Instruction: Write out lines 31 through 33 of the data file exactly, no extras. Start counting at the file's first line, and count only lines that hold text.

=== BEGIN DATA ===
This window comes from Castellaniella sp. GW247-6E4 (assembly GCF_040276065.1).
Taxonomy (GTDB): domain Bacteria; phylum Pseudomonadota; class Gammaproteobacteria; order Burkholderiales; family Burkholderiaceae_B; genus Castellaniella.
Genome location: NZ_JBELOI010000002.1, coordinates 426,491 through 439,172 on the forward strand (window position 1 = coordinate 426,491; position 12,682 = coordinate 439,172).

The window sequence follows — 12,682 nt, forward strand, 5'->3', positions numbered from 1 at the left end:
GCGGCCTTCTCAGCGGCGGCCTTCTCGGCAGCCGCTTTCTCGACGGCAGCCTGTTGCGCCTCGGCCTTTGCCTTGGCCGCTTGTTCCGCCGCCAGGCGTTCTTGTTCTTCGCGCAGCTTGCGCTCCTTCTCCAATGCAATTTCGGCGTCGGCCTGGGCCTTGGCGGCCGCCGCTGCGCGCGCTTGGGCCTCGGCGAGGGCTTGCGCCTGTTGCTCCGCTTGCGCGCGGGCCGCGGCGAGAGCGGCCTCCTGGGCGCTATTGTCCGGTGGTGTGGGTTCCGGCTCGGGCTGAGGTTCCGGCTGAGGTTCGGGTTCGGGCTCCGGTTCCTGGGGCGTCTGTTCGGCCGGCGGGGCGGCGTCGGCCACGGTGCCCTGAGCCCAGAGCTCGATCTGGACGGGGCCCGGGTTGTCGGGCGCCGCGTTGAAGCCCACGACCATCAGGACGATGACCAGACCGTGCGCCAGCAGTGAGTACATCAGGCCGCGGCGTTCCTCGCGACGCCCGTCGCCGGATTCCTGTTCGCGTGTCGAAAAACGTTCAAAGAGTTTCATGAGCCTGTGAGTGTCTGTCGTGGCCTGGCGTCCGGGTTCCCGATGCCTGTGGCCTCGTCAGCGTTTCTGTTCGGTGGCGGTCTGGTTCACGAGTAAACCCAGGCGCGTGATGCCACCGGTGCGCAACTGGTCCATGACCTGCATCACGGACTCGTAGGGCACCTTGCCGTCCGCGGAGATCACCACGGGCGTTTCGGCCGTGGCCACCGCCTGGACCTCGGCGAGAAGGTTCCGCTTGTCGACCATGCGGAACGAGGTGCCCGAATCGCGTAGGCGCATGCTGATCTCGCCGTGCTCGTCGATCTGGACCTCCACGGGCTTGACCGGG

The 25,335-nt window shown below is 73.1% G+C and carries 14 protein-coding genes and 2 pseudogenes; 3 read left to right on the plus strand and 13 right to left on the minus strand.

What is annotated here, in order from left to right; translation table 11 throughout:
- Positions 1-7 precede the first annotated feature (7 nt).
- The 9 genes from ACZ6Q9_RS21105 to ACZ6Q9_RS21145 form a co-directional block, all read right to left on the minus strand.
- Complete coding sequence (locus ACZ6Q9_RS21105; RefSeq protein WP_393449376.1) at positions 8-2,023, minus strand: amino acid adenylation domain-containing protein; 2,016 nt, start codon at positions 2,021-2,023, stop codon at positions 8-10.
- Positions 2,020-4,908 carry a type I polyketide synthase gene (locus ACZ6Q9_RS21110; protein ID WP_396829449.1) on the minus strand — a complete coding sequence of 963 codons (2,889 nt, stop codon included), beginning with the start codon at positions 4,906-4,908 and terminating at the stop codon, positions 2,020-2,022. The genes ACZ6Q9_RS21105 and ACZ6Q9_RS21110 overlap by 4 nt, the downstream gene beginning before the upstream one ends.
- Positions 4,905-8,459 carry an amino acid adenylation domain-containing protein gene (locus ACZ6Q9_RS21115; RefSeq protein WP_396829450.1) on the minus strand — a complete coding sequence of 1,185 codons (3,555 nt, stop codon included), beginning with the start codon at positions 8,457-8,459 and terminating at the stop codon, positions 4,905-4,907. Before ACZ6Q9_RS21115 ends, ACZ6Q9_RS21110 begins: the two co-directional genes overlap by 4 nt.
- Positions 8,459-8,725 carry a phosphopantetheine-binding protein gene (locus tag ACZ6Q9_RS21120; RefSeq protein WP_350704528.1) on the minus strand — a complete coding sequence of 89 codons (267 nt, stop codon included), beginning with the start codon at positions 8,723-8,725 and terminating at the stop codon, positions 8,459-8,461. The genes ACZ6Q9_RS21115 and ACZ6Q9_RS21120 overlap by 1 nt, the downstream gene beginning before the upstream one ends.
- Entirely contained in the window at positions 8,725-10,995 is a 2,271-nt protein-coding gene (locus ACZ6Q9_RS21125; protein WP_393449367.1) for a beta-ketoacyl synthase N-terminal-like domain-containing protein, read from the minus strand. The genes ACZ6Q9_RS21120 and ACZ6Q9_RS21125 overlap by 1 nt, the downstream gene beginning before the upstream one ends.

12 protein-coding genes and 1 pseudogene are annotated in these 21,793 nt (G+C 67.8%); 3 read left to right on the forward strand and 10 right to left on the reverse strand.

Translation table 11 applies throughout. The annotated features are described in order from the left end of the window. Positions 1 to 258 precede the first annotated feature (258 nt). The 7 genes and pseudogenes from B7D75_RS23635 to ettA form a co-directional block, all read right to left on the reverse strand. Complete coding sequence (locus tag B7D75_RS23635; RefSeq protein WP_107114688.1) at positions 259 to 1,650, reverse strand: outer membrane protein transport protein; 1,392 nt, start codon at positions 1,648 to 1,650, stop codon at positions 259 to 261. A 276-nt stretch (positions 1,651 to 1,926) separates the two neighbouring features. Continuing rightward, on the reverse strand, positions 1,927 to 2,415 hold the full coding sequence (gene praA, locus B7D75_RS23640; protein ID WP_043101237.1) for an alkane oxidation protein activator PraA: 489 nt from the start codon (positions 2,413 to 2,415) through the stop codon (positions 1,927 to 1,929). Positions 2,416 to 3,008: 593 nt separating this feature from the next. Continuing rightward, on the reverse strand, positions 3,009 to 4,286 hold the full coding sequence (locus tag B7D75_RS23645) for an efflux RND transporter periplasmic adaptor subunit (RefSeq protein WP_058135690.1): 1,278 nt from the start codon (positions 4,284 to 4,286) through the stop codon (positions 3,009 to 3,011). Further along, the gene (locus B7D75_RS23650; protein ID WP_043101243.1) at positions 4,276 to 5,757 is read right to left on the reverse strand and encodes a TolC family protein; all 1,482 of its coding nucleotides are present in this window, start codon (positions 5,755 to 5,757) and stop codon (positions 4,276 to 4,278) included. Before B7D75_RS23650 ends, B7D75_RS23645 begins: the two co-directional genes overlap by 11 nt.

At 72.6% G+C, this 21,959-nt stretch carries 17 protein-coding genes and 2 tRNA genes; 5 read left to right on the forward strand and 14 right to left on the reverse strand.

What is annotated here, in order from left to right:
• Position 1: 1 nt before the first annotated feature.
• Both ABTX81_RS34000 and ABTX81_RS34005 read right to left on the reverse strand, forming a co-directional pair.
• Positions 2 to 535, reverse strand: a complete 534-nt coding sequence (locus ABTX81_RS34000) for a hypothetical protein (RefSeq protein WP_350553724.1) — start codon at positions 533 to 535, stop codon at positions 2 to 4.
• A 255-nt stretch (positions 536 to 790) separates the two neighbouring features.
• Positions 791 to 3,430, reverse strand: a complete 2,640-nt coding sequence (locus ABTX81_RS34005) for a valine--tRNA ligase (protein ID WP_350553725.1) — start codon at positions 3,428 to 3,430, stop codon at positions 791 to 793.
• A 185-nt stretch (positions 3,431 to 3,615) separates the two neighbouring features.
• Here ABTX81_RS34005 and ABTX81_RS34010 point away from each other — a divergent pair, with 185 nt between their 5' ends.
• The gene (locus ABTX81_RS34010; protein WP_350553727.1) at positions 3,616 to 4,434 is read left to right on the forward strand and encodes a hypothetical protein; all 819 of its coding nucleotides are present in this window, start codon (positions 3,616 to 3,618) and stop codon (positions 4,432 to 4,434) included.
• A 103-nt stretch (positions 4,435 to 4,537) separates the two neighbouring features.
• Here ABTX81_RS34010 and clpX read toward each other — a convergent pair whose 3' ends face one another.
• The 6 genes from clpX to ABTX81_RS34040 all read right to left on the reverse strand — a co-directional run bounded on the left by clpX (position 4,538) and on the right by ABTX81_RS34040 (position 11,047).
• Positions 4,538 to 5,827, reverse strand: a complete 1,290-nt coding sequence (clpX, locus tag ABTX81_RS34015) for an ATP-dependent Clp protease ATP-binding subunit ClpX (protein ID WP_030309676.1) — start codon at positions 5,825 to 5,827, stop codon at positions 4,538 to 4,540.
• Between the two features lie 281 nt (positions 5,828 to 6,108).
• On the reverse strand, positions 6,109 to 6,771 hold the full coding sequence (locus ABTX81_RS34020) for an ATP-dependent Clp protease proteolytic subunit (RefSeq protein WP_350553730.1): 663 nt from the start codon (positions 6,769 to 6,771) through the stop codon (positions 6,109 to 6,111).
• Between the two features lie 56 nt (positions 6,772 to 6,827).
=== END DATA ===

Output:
• Between the two features lie 281 nt (positions 5,828 to 6,108).
• On the reverse strand, positions 6,109 to 6,771 hold the full coding sequence (locus ABTX81_RS34020) for an ATP-dependent Clp protease proteolytic subunit (RefSeq protein WP_350553730.1): 663 nt from the start codon (positions 6,769 to 6,771) through the stop codon (positions 6,109 to 6,111).
• Between the two features lie 56 nt (positions 6,772 to 6,827).